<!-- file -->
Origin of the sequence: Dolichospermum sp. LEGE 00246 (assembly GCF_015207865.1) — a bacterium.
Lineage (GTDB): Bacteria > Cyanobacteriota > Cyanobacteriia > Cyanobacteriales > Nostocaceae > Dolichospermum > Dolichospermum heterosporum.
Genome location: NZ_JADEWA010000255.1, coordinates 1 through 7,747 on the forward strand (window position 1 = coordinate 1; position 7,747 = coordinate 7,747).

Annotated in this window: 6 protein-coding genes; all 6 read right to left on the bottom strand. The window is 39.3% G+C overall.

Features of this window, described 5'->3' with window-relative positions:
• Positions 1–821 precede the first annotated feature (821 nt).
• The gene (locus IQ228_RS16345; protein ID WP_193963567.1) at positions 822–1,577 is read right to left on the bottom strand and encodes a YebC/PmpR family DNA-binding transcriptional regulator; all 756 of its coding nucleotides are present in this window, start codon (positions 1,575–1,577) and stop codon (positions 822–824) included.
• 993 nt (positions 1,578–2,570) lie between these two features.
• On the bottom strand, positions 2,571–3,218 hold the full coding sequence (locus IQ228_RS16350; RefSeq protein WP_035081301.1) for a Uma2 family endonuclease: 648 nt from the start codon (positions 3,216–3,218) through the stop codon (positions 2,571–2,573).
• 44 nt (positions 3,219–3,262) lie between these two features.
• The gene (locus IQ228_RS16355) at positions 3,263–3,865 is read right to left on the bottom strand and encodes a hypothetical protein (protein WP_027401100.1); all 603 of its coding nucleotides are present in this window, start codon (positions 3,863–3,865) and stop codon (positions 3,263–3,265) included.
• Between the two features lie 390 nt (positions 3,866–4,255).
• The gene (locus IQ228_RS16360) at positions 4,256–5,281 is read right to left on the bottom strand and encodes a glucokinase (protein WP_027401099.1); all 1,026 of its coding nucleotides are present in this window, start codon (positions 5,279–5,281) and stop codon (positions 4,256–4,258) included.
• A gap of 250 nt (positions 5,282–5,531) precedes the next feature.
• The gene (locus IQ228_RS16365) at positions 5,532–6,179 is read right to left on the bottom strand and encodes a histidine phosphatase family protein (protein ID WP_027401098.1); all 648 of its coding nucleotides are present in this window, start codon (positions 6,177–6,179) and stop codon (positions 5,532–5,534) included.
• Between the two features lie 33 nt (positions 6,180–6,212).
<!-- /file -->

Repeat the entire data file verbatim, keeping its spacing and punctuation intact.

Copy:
Origin of the sequence: Dolichospermum sp. LEGE 00246 (assembly GCF_015207865.1) — a bacterium.
Lineage (GTDB): Bacteria > Cyanobacteriota > Cyanobacteriia > Cyanobacteriales > Nostocaceae > Dolichospermum > Dolichospermum heterosporum.
Genome location: NZ_JADEWA010000255.1, coordinates 1 through 7,747 on the forward strand (window position 1 = coordinate 1; position 7,747 = coordinate 7,747).

Annotated in this window: 6 protein-coding genes; all 6 read right to left on the bottom strand. The window is 39.3% G+C overall.

Features of this window, described 5'->3' with window-relative positions:
• Positions 1–821 precede the first annotated feature (821 nt).
• The gene (locus IQ228_RS16345; protein ID WP_193963567.1) at positions 822–1,577 is read right to left on the bottom strand and encodes a YebC/PmpR family DNA-binding transcriptional regulator; all 756 of its coding nucleotides are present in this window, start codon (positions 1,575–1,577) and stop codon (positions 822–824) included.
• 993 nt (positions 1,578–2,570) lie between these two features.
• On the bottom strand, positions 2,571–3,218 hold the full coding sequence (locus IQ228_RS16350; RefSeq protein WP_035081301.1) for a Uma2 family endonuclease: 648 nt from the start codon (positions 3,216–3,218) through the stop codon (positions 2,571–2,573).
• 44 nt (positions 3,219–3,262) lie between these two features.
• The gene (locus IQ228_RS16355) at positions 3,263–3,865 is read right to left on the bottom strand and encodes a hypothetical protein (protein WP_027401100.1); all 603 of its coding nucleotides are present in this window, start codon (positions 3,863–3,865) and stop codon (positions 3,263–3,265) included.
• Between the two features lie 390 nt (positions 3,866–4,255).
• The gene (locus IQ228_RS16360) at positions 4,256–5,281 is read right to left on the bottom strand and encodes a glucokinase (protein WP_027401099.1); all 1,026 of its coding nucleotides are present in this window, start codon (positions 5,279–5,281) and stop codon (positions 4,256–4,258) included.
• A gap of 250 nt (positions 5,282–5,531) precedes the next feature.
• The gene (locus IQ228_RS16365) at positions 5,532–6,179 is read right to left on the bottom strand and encodes a histidine phosphatase family protein (protein ID WP_027401098.1); all 648 of its coding nucleotides are present in this window, start codon (positions 6,177–6,179) and stop codon (positions 5,532–5,534) included.
• Between the two features lie 33 nt (positions 6,180–6,212).